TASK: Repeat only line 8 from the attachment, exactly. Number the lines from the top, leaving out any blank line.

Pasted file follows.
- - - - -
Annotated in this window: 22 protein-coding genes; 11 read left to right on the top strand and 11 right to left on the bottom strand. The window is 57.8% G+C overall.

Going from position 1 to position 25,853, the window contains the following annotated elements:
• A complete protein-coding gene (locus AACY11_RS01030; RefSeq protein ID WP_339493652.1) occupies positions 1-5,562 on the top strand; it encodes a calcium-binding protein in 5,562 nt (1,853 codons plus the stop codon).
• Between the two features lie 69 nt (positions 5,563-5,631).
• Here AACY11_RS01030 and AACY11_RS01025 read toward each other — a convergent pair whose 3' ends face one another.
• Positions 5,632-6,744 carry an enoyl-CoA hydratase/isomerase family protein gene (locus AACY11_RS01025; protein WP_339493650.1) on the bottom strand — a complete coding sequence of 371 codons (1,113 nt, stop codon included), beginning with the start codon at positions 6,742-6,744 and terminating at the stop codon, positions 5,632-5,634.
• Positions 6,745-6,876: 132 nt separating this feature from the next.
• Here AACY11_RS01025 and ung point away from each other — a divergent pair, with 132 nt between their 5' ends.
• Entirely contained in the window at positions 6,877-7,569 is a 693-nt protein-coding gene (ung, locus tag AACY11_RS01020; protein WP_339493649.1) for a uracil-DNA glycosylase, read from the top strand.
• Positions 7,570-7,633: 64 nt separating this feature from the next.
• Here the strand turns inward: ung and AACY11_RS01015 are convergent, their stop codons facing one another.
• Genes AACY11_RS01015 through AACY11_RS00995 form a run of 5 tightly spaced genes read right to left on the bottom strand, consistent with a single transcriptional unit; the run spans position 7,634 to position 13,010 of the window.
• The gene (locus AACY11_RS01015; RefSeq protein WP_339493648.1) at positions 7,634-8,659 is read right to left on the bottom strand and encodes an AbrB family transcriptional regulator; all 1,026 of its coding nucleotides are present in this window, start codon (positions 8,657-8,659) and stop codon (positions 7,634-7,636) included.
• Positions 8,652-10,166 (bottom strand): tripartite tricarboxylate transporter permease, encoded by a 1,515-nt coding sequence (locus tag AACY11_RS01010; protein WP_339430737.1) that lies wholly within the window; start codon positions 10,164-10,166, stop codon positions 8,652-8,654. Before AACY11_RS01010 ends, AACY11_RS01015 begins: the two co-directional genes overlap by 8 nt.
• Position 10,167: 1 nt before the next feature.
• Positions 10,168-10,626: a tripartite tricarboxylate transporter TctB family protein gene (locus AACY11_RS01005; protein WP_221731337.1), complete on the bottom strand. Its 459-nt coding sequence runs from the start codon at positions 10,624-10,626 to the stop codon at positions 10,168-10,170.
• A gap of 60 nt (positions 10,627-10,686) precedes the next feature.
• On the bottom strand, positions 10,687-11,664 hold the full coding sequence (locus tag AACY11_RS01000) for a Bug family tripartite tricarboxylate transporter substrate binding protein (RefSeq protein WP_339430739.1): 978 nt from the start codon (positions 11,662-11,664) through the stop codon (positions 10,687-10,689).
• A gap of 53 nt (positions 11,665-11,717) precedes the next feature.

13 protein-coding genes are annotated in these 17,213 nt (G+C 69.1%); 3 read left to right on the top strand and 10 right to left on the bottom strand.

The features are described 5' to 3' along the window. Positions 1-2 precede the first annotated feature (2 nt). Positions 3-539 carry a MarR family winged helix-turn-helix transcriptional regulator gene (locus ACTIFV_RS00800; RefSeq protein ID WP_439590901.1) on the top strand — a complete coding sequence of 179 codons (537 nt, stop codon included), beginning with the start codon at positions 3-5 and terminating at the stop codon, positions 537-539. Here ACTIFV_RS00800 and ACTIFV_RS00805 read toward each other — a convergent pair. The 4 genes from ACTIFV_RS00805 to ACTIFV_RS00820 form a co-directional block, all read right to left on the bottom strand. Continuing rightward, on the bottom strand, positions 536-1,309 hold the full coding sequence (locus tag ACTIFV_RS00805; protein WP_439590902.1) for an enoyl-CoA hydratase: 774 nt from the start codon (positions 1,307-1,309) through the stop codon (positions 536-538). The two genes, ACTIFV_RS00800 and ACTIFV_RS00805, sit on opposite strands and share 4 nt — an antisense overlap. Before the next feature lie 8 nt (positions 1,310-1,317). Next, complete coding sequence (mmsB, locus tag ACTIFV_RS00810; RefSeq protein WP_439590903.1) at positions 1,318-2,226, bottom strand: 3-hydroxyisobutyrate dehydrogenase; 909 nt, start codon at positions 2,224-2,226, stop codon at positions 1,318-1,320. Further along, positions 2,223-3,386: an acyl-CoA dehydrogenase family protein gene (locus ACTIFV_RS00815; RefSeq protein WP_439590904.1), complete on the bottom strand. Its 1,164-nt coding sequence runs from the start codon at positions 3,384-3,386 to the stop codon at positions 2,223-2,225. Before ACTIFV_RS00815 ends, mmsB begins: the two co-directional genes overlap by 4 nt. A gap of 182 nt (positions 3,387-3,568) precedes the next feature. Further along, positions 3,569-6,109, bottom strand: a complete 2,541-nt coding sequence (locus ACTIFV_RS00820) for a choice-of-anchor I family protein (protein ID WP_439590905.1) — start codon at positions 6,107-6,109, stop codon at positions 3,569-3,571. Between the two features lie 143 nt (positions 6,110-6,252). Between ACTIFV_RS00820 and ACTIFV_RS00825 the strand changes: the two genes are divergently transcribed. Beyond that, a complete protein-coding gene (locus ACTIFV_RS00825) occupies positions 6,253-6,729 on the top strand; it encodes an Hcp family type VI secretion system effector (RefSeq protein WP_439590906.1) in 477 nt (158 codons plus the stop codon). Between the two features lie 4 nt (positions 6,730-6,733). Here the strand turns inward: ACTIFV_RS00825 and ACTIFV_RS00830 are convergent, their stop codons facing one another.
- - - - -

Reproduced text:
• Here AACY11_RS01025 and ung point away from each other — a divergent pair, with 132 nt between their 5' ends.